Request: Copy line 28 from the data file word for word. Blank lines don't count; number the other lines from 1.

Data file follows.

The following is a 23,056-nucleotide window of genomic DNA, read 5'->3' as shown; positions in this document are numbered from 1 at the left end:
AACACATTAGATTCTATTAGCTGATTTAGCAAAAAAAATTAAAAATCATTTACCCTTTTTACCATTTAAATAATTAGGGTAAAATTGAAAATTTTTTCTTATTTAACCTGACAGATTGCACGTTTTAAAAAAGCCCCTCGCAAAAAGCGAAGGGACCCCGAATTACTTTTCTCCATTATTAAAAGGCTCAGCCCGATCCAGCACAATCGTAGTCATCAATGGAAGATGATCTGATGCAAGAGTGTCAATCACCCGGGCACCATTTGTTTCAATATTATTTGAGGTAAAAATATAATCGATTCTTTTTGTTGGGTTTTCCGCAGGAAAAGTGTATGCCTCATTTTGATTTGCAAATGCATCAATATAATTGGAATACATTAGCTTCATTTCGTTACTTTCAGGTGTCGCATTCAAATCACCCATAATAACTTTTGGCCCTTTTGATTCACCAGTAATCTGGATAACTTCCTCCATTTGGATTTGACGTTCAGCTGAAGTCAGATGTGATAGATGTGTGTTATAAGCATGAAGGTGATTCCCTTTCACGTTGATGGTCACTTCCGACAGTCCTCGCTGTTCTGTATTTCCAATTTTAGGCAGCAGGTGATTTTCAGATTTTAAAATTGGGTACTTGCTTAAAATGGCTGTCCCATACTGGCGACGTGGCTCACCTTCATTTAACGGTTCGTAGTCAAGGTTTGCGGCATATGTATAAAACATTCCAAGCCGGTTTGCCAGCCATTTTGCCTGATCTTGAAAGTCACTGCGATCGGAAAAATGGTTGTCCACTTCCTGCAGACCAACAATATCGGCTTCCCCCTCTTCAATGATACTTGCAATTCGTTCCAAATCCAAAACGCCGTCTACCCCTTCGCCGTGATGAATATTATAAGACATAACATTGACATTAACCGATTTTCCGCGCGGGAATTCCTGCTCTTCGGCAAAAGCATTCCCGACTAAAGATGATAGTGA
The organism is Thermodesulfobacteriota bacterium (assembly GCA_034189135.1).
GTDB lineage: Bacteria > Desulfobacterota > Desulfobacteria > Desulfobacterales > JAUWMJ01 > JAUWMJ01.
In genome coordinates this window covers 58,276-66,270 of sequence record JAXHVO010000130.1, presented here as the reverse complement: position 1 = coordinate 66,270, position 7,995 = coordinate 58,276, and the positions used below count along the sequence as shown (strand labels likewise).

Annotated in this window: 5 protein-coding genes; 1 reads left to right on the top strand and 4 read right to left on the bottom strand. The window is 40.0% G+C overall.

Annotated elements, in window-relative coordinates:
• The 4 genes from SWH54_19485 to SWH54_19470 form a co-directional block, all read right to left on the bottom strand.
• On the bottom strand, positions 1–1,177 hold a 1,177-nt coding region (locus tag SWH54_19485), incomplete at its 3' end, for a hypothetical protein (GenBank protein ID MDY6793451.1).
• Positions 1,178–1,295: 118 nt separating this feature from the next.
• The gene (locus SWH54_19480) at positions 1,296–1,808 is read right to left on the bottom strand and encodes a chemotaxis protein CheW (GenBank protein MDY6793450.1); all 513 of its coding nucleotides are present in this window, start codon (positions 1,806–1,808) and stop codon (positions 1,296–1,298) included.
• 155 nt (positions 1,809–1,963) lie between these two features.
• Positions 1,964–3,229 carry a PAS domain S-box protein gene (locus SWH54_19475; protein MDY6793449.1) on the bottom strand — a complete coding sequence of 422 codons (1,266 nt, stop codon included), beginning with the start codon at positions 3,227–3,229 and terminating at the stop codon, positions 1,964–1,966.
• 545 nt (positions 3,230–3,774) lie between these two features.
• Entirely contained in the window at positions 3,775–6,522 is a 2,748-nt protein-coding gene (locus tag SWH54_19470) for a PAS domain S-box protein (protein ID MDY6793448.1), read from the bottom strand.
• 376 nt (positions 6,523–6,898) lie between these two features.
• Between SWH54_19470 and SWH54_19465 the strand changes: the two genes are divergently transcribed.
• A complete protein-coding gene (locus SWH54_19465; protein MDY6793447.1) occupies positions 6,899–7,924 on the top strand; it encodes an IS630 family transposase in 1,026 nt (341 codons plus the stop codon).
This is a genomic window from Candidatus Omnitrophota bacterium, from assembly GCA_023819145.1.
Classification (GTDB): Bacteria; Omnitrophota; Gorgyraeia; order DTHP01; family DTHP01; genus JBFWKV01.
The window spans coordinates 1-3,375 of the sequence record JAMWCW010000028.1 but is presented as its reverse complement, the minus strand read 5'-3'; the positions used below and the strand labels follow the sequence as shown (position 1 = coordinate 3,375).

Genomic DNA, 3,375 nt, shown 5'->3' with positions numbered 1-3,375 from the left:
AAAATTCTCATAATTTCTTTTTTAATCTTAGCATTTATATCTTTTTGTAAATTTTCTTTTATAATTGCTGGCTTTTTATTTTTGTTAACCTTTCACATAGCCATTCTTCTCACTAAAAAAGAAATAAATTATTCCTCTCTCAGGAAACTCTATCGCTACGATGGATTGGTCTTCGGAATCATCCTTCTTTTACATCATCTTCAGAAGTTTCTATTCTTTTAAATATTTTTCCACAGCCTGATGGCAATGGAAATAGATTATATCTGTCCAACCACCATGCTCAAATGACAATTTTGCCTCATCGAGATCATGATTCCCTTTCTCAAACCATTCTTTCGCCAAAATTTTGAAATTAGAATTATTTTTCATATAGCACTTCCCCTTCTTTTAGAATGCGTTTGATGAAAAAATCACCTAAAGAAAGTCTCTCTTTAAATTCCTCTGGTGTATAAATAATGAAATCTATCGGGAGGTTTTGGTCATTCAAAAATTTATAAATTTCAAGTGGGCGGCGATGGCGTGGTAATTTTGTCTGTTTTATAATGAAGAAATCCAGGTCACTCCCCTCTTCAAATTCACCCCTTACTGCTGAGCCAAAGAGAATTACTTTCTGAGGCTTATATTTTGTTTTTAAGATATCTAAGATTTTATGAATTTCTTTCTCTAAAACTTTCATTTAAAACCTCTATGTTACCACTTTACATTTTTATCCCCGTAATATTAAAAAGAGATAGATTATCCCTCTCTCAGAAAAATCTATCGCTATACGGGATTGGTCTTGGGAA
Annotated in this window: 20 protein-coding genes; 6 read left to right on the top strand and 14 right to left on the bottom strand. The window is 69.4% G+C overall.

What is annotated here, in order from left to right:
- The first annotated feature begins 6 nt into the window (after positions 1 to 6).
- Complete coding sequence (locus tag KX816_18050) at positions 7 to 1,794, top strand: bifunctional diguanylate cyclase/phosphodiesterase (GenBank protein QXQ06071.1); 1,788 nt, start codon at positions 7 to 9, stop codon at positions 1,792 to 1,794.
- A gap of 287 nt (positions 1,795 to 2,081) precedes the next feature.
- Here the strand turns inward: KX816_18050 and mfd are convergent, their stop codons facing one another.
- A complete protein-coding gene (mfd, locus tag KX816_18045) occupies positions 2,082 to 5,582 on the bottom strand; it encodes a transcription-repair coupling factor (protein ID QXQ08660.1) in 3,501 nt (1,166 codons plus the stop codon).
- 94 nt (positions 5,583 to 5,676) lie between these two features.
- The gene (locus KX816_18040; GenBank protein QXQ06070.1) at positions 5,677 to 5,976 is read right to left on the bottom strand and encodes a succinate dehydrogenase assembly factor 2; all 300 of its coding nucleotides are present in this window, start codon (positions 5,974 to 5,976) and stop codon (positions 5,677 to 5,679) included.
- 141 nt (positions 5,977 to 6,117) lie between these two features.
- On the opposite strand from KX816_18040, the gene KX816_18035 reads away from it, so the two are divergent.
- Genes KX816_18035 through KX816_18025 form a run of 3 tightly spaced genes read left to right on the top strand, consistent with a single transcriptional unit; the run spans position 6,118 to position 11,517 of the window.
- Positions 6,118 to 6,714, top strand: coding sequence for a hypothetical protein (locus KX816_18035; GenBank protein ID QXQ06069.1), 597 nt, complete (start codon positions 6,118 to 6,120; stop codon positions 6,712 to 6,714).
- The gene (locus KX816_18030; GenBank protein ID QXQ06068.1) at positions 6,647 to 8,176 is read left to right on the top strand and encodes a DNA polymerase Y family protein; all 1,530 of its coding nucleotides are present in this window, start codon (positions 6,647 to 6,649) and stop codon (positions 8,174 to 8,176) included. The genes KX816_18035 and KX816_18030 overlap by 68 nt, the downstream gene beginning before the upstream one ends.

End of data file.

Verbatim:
- A gap of 287 nt (positions 1,795 to 2,081) precedes the next feature.